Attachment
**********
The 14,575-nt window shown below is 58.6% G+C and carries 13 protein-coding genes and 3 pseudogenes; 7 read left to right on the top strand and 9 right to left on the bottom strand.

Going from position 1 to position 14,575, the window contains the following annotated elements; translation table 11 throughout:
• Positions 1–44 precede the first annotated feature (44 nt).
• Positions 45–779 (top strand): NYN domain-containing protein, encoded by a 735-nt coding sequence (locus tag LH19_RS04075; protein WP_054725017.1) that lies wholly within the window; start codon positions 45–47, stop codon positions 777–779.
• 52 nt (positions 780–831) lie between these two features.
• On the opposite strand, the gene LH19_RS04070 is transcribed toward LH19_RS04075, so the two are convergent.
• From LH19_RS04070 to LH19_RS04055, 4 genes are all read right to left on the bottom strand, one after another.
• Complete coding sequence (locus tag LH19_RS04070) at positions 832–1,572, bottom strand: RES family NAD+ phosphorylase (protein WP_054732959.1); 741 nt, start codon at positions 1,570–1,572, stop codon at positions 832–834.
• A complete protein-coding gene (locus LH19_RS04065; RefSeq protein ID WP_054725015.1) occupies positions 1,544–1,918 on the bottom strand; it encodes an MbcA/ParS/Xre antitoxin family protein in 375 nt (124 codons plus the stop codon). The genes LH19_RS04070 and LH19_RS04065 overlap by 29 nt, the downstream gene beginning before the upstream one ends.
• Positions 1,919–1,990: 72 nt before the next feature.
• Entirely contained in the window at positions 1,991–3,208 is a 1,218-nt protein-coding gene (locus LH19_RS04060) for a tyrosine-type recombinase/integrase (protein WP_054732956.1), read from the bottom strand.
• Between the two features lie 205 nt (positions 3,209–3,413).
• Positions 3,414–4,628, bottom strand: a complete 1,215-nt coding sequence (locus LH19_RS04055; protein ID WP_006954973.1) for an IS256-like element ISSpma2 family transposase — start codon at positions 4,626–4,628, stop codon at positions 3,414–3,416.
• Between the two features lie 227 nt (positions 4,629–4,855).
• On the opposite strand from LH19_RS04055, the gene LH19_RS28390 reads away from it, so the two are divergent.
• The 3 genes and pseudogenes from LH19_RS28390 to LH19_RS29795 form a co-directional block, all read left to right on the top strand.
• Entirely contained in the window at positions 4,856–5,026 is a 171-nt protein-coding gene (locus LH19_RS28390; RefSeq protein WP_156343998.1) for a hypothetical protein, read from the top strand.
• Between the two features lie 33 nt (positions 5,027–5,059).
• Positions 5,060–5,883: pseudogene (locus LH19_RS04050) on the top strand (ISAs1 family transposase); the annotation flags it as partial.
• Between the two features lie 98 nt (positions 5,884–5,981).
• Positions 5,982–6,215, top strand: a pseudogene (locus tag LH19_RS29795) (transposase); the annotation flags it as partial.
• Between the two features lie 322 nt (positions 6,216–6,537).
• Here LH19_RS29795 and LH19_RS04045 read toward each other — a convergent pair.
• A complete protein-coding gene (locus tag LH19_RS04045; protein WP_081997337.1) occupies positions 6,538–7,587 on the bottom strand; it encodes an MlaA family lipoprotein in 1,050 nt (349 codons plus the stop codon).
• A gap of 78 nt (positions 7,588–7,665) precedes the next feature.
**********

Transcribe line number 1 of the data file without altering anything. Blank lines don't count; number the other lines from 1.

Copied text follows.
The 14,575-nt window shown below is 58.6% G+C and carries 13 protein-coding genes and 3 pseudogenes; 7 read left to right on the top strand and 9 right to left on the bottom strand.